ANTH-110 Study Guide - Final Guide: Child Care, Primogeniture, Filial Piety

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9 Aug 2016
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Module 8 Review Questions
Gender, Household, Family, and Kinship
NOTE: These review questions are not graded but rather are designed to help you pull out the pertinent
information in each reading and to reinforce your learning.
Review Questions: Introduction to “Domestic worlds and public worlds”
Please read the assigned reading and complete the review questions.
In Brettell, C. B., & Sargent, C. F. (Eds.). (2013). Gender in cross-cultural perspective (6th ed.).
Toronto, ON: Pearson Education.
Brettell, C. B., & Sargent, C. F. (2013). Introduction to “Domestic worlds and public
worlds.” (pp. 77-80).
§
1.
a) Briefly explain the Domestic-Public model.
A paradigm relating recurrent aspects of psychology and cultural and social organization
to an opposition between the ‘domestic’ orientation of women and the extradomestic or
‘public’ ties, that, in most societies, are primarily available to men.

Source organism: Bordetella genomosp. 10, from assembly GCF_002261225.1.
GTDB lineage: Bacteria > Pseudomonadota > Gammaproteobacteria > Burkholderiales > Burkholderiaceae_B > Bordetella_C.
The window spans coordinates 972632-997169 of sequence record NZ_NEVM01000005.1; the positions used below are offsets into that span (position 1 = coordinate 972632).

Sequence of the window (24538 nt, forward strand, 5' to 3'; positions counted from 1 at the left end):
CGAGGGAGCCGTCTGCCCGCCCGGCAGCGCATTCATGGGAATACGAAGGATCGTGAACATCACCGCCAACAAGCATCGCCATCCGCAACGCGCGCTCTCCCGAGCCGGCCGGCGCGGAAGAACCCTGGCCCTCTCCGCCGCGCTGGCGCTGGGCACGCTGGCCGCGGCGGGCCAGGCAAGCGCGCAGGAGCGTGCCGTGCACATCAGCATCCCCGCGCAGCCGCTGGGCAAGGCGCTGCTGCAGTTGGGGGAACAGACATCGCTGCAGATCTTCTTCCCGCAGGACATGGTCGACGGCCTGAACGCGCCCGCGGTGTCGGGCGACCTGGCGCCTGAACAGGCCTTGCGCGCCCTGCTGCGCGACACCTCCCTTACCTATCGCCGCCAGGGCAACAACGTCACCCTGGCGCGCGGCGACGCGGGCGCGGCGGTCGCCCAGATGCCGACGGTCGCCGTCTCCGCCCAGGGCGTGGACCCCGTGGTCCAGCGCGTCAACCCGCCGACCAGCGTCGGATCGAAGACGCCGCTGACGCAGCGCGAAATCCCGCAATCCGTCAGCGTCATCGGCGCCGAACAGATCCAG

b) What is this model trying to explain?
Whether the domestic and public aspect in a society influences women’s statuses.
c) How does it explain women’s status?
The domestic-public model suggests that women’s status is highest in societies in which
the public and domestic spheres are only weakly differentiated. Women’s status is
lowest in those societies where there is a firm differentiation between domestic and
public spheres of activity and where women are isolated from one another and placed
under a single man’s authority, in the home. Their position is raised when they can
challenge those claims to authority.
d) Within this model, how may women change their status?
Women may enhance their status by creating a public world of their own or by entering
the men’s world.
e) What is the stated relationship between men’s roles and an egalitarian society?
Most egalitarian societies will be those in which men participate in the domestic domain.
2.
a) What three related issues reflect the controversy surrounding the Domestic-Public model?
The influential domestic-public model has been the focus of considerable controversy,
revolving around three related issues: whether male domination is universal, whether
male domination is explained by the domestic-public dichotomy, and whether—and
under what conditions—the concept of domestic-public has relevance.
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b) How does Nelson’s review of ethnographies addressing the role and position of women in
the Middle East (p. 79) contradict this model?
Nelson indicates that women play a crucial role as structural links between kinship
groups in societies in which family and kinship are fundamental institutions. The
conceptions of power as defined by the Western observer are particularly challenged by
literature on women written by women who offer multiple perspectives on the
experiences of Middle Eastern women, derived from the actors themselves.